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The Atlantic: Even a 'minor' nuclear skirmish would prove disastrous for climate change

“Special Presidential Envoy” and former Secretary of State John Kerry noted a couple of weeks ago that Russia’s invasion of Ukraine could distract the world from the climate change crisis while also having massive emissions consequences. Kerry of course stands with Ukraine, but he knows he needs Vladimir Putin onboard for his climate agenda, and he also doesn’t want to derail America’s cooperation with Russia on the Iran nuclear deal on which he worked so hard. Kerry’s right that Ukraine has distracted people from climate change hoaxsters like himself.

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Robinson Meyer writes for The Atlantic that a nuclear war with Russia would not only kill tens of millions of people — it would be a disaster for climate change. We’re so old we remember that 1983 TV movie with Jason Robards, “The Day After,” which showed the effects of nuclear winter. So is it nuclear winter we’re talking about?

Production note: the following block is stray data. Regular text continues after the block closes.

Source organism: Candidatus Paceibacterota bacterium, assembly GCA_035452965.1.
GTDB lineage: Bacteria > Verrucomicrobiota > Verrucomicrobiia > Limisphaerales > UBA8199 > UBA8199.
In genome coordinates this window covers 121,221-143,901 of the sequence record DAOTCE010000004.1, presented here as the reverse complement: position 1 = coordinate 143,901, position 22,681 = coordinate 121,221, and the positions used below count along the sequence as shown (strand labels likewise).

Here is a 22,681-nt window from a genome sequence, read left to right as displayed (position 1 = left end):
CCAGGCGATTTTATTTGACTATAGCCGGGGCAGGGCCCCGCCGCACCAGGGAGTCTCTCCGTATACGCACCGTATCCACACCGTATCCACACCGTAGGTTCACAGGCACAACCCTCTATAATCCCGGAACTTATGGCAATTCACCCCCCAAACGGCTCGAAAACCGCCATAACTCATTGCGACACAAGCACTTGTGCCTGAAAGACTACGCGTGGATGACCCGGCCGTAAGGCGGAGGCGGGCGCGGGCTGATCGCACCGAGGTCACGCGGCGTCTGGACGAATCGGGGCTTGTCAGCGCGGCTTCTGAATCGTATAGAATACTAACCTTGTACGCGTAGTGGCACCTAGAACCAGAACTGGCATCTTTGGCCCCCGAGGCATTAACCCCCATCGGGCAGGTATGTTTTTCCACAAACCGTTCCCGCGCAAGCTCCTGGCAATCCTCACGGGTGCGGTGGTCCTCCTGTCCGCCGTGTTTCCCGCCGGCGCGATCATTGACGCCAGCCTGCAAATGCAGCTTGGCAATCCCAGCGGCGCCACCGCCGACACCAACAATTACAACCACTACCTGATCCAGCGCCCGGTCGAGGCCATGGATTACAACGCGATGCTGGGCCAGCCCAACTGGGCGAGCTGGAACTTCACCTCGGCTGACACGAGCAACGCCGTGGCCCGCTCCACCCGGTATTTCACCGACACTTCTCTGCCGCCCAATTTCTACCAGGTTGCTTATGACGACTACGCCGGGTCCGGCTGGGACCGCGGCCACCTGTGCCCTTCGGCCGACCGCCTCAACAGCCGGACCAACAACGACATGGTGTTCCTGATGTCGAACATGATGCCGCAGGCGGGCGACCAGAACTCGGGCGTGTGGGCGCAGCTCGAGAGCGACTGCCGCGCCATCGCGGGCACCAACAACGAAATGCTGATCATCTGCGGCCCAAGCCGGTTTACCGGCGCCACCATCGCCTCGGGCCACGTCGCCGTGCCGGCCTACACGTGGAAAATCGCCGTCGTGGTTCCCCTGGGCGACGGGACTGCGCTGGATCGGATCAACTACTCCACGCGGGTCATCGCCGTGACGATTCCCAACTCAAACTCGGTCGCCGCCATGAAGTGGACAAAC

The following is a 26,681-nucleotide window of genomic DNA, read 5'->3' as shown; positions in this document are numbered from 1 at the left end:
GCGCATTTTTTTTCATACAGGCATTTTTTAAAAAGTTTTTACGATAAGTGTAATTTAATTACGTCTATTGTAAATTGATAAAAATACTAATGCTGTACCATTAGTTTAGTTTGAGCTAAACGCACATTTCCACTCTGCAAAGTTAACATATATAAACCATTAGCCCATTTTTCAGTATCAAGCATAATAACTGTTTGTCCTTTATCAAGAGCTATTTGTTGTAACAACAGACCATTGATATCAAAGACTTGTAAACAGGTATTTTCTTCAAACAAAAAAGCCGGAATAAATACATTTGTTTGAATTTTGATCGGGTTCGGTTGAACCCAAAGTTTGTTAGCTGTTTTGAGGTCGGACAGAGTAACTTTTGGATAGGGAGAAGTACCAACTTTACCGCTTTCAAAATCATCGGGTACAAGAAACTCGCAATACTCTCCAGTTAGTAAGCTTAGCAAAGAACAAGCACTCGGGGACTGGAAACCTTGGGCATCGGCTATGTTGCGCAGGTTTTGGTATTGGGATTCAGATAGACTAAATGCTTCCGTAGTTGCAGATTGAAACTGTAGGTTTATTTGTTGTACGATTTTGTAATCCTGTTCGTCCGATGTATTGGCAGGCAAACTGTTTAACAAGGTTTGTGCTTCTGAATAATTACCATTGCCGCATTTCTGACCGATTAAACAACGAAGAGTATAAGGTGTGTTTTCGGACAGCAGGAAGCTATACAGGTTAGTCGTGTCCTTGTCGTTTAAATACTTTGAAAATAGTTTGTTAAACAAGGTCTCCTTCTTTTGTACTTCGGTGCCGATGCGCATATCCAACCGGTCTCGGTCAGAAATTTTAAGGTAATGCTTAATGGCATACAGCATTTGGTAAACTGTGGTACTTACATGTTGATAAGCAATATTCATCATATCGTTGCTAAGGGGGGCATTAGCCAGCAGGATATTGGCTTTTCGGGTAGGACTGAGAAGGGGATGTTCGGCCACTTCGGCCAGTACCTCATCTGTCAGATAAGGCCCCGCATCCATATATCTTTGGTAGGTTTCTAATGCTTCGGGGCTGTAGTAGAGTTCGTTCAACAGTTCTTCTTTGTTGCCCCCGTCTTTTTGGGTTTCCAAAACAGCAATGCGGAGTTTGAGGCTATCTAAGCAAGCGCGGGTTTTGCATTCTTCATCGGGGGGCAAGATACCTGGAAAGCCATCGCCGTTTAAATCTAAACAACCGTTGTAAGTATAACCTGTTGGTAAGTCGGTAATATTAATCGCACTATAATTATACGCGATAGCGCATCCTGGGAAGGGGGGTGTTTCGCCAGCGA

Meyer writes:

The hot, dry, hurricane-force winds would act like a supercharged version of California’s Santa Ana winds, which have triggered some of the state’s worst wildfires. Even in a small war, that would happen at dozens of places around the planet, igniting urban and wildland forest fires as large as small states. A 2007 study estimated that if 100 small nuclear weapons were detonated, a number equal to only 0.03 percent of the planet’s total arsenal, the number of “direct fatalities due to fire and smoke would be comparable to those worldwide in World War II.” Towering clouds would carry more than five megatons of soot and ash from these fires high into the atmosphere.

All this carbon would transform the climate, shielding it from the sun’s heat. Within months, the planet’s average temperature would fall by more than 2 degrees Fahrenheit; some amount of this cooling would persist for more than a decade. But far from reversing climate change, this cooling would be destabilizing. It would reduce global precipitation by about 10 percent, inducing global drought conditions. In parts of North America and Europe, the growing season would shorten by 10 to 20 days.

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We’re still more concerned about the people in the blast zone.

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It’s real.


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